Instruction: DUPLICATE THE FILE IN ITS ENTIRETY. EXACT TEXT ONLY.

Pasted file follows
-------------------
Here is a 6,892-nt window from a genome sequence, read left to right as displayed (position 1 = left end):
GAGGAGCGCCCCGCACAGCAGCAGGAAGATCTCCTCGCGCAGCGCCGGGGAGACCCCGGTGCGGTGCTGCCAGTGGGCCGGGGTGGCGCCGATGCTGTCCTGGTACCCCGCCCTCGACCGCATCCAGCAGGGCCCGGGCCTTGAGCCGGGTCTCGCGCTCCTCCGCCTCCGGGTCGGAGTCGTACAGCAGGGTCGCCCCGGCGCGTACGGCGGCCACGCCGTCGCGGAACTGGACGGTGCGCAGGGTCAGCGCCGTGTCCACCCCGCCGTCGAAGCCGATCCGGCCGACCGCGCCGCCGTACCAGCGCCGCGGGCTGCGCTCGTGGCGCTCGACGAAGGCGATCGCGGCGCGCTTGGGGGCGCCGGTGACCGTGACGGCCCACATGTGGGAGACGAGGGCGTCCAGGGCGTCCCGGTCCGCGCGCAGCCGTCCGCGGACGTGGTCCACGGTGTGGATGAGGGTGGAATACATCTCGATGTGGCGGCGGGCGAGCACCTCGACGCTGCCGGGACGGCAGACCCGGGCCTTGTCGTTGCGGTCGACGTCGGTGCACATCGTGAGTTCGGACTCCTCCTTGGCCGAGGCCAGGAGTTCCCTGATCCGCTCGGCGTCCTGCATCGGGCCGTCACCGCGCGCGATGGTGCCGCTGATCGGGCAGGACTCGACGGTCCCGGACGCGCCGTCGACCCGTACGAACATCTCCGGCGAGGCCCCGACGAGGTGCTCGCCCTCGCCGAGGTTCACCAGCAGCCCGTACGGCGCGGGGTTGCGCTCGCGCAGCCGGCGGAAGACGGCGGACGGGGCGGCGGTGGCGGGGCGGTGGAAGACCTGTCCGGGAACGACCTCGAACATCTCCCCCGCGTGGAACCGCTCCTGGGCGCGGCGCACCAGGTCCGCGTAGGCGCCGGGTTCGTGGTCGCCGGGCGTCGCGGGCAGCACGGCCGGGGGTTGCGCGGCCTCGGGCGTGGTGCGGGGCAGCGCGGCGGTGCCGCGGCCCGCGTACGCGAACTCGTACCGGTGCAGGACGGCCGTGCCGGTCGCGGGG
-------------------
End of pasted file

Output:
Here is a 6,892-nt window from a genome sequence, read left to right as displayed (position 1 = left end):
GAGGAGCGCCCCGCACAGCAGCAGGAAGATCTCCTCGCGCAGCGCCGGGGAGACCCCGGTGCGGTGCTGCCAGTGGGCCGGGGTGGCGCCGATGCTGTCCTGGTACCCCGCCCTCGACCGCATCCAGCAGGGCCCGGGCCTTGAGCCGGGTCTCGCGCTCCTCCGCCTCCGGGTCGGAGTCGTACAGCAGGGTCGCCCCGGCGCGTACGGCGGCCACGCCGTCGCGGAACTGGACGGTGCGCAGGGTCAGCGCCGTGTCCACCCCGCCGTCGAAGCCGATCCGGCCGACCGCGCCGCCGTACCAGCGCCGCGGGCTGCGCTCGTGGCGCTCGACGAAGGCGATCGCGGCGCGCTTGGGGGCGCCGGTGACCGTGACGGCCCACATGTGGGAGACGAGGGCGTCCAGGGCGTCCCGGTCCGCGCGCAGCCGTCCGCGGACGTGGTCCACGGTGTGGATGAGGGTGGAATACATCTCGATGTGGCGGCGGGCGAGCACCTCGACGCTGCCGGGACGGCAGACCCGGGCCTTGTCGTTGCGGTCGACGTCGGTGCACATCGTGAGTTCGGACTCCTCCTTGGCCGAGGCCAGGAGTTCCCTGATCCGCTCGGCGTCCTGCATCGGGCCGTCACCGCGCGCGATGGTGCCGCTGATCGGGCAGGACTCGACGGTCCCGGACGCGCCGTCGACCCGTACGAACATCTCCGGCGAGGCCCCGACGAGGTGCTCGCCCTCGCCGAGGTTCACCAGCAGCCCGTACGGCGCGGGGTTGCGCTCGCGCAGCCGGCGGAAGACGGCGGACGGGGCGGCGGTGGCGGGGCGGTGGAAGACCTGTCCGGGAACGACCTCGAACATCTCCCCCGCGTGGAACCGCTCCTGGGCGCGGCGCACCAGGTCCGCGTAGGCGCCGGGTTCGTGGTCGCCGGGCGTCGCGGGCAGCACGGCCGGGGGTTGCGCGGCCTCGGGCGTGGTGCGGGGCAGCGCGGCGGTGCCGCGGCCCGCGTACGCGAACTCGTACCGGTGCAGGACGGCCGTGCCGGTCGCGGGG